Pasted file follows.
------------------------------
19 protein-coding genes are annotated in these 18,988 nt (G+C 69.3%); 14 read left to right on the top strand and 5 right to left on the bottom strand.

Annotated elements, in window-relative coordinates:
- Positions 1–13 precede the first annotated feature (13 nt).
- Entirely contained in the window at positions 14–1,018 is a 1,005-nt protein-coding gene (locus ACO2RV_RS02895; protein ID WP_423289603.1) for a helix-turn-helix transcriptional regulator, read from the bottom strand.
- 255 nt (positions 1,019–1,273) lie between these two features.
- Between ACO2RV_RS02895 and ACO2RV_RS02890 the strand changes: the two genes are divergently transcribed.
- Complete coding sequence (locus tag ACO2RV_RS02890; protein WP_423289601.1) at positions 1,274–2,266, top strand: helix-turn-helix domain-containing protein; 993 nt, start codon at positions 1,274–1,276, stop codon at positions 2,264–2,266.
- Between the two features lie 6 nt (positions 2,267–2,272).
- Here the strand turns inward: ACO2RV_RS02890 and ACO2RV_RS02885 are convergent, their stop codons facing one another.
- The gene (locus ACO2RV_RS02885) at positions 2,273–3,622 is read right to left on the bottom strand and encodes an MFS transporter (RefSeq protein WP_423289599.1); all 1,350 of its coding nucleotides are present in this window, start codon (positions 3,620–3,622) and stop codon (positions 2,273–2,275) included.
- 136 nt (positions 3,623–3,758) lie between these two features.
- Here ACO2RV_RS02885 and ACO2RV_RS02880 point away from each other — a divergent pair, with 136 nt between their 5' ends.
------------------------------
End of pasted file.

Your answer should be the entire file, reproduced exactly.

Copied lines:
19 protein-coding genes are annotated in these 18,988 nt (G+C 69.3%); 14 read left to right on the top strand and 5 right to left on the bottom strand.

Annotated elements, in window-relative coordinates:
- Positions 1–13 precede the first annotated feature (13 nt).
- Entirely contained in the window at positions 14–1,018 is a 1,005-nt protein-coding gene (locus ACO2RV_RS02895; protein ID WP_423289603.1) for a helix-turn-helix transcriptional regulator, read from the bottom strand.
- 255 nt (positions 1,019–1,273) lie between these two features.
- Between ACO2RV_RS02895 and ACO2RV_RS02890 the strand changes: the two genes are divergently transcribed.
- Complete coding sequence (locus tag ACO2RV_RS02890; protein WP_423289601.1) at positions 1,274–2,266, top strand: helix-turn-helix domain-containing protein; 993 nt, start codon at positions 1,274–1,276, stop codon at positions 2,264–2,266.
- Between the two features lie 6 nt (positions 2,267–2,272).
- Here the strand turns inward: ACO2RV_RS02890 and ACO2RV_RS02885 are convergent, their stop codons facing one another.
- The gene (locus ACO2RV_RS02885) at positions 2,273–3,622 is read right to left on the bottom strand and encodes an MFS transporter (RefSeq protein WP_423289599.1); all 1,350 of its coding nucleotides are present in this window, start codon (positions 3,620–3,622) and stop codon (positions 2,273–2,275) included.
- 136 nt (positions 3,623–3,758) lie between these two features.
- Here ACO2RV_RS02885 and ACO2RV_RS02880 point away from each other — a divergent pair, with 136 nt between their 5' ends.